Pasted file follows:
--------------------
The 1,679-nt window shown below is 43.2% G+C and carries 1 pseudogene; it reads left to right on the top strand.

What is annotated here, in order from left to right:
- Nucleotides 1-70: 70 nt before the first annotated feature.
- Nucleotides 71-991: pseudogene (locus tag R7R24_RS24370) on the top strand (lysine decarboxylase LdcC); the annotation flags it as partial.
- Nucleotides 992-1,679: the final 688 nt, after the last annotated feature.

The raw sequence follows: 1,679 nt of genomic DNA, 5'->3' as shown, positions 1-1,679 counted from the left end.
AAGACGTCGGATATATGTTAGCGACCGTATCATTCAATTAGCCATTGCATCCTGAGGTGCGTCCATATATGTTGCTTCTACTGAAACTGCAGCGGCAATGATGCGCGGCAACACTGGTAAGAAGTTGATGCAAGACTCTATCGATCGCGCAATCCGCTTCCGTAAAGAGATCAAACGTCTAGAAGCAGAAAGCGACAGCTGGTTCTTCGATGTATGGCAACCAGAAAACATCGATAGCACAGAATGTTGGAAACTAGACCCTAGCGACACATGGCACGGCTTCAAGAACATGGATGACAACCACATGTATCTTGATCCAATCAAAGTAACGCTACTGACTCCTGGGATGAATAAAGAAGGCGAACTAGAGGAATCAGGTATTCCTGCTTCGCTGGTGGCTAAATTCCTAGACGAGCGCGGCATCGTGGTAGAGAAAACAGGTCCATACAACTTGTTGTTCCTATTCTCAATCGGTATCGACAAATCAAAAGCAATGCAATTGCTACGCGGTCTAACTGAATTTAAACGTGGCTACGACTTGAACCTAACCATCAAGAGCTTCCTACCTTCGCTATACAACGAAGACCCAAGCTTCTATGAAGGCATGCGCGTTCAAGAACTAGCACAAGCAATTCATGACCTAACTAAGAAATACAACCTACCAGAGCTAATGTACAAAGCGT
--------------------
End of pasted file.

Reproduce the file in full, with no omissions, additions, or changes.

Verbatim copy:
The 1,679-nt window shown below is 43.2% G+C and carries 1 pseudogene; it reads left to right on the top strand.

What is annotated here, in order from left to right:
- Nucleotides 1-70: 70 nt before the first annotated feature.
- Nucleotides 71-991: pseudogene (locus tag R7R24_RS24370) on the top strand (lysine decarboxylase LdcC); the annotation flags it as partial.
- Nucleotides 992-1,679: the final 688 nt, after the last annotated feature.

The raw sequence follows: 1,679 nt of genomic DNA, 5'->3' as shown, positions 1-1,679 counted from the left end.
AAGACGTCGGATATATGTTAGCGACCGTATCATTCAATTAGCCATTGCATCCTGAGGTGCGTCCATATATGTTGCTTCTACTGAAACTGCAGCGGCAATGATGCGCGGCAACACTGGTAAGAAGTTGATGCAAGACTCTATCGATCGCGCAATCCGCTTCCGTAAAGAGATCAAACGTCTAGAAGCAGAAAGCGACAGCTGGTTCTTCGATGTATGGCAACCAGAAAACATCGATAGCACAGAATGTTGGAAACTAGACCCTAGCGACACATGGCACGGCTTCAAGAACATGGATGACAACCACATGTATCTTGATCCAATCAAAGTAACGCTACTGACTCCTGGGATGAATAAAGAAGGCGAACTAGAGGAATCAGGTATTCCTGCTTCGCTGGTGGCTAAATTCCTAGACGAGCGCGGCATCGTGGTAGAGAAAACAGGTCCATACAACTTGTTGTTCCTATTCTCAATCGGTATCGACAAATCAAAAGCAATGCAATTGCTACGCGGTCTAACTGAATTTAAACGTGGCTACGACTTGAACCTAACCATCAAGAGCTTCCTACCTTCGCTATACAACGAAGACCCAAGCTTCTATGAAGGCATGCGCGTTCAAGAACTAGCACAAGCAATTCATGACCTAACTAAGAAATACAACCTACCAGAGCTAATGTACAAAGCGT